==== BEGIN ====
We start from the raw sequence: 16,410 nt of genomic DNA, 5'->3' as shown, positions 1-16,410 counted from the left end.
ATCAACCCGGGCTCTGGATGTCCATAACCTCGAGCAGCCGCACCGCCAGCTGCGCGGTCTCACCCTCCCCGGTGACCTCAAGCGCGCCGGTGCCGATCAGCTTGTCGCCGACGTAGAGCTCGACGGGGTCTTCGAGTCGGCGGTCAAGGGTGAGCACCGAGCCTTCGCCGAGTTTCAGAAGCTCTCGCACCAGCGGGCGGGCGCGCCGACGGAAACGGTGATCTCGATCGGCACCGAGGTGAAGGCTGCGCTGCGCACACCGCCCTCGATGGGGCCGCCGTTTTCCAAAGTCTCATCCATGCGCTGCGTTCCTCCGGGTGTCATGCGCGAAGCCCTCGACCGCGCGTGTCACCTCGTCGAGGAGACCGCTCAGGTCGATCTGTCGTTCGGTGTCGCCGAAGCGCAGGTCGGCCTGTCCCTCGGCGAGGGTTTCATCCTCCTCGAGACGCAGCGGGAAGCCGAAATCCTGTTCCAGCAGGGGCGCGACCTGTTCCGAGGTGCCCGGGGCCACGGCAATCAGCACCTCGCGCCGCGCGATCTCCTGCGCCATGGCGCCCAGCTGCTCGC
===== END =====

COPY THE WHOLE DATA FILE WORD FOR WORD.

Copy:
We start from the raw sequence: 16,410 nt of genomic DNA, 5'->3' as shown, positions 1-16,410 counted from the left end.
ATCAACCCGGGCTCTGGATGTCCATAACCTCGAGCAGCCGCACCGCCAGCTGCGCGGTCTCACCCTCCCCGGTGACCTCAAGCGCGCCGGTGCCGATCAGCTTGTCGCCGACGTAGAGCTCGACGGGGTCTTCGAGTCGGCGGTCAAGGGTGAGCACCGAGCCTTCGCCGAGTTTCAGAAGCTCTCGCACCAGCGGGCGGGCGCGCCGACGGAAACGGTGATCTCGATCGGCACCGAGGTGAAGGCTGCGCTGCGCACACCGCCCTCGATGGGGCCGCCGTTTTCCAAAGTCTCATCCATGCGCTGCGTTCCTCCGGGTGTCATGCGCGAAGCCCTCGACCGCGCGTGTCACCTCGTCGAGGAGACCGCTCAGGTCGATCTGTCGTTCGGTGTCGCCGAAGCGCAGGTCGGCCTGTCCCTCGGCGAGGGTTTCATCCTCCTCGAGACGCAGCGGGAAGCCGAAATCCTGTTCCAGCAGGGGCGCGACCTGTTCCGAGGTGCCCGGGGCCACGGCAATCAGCACCTCGCGCCGCGCGATCTCCTGCGCCATGGCGCCCAGCTGCTCGC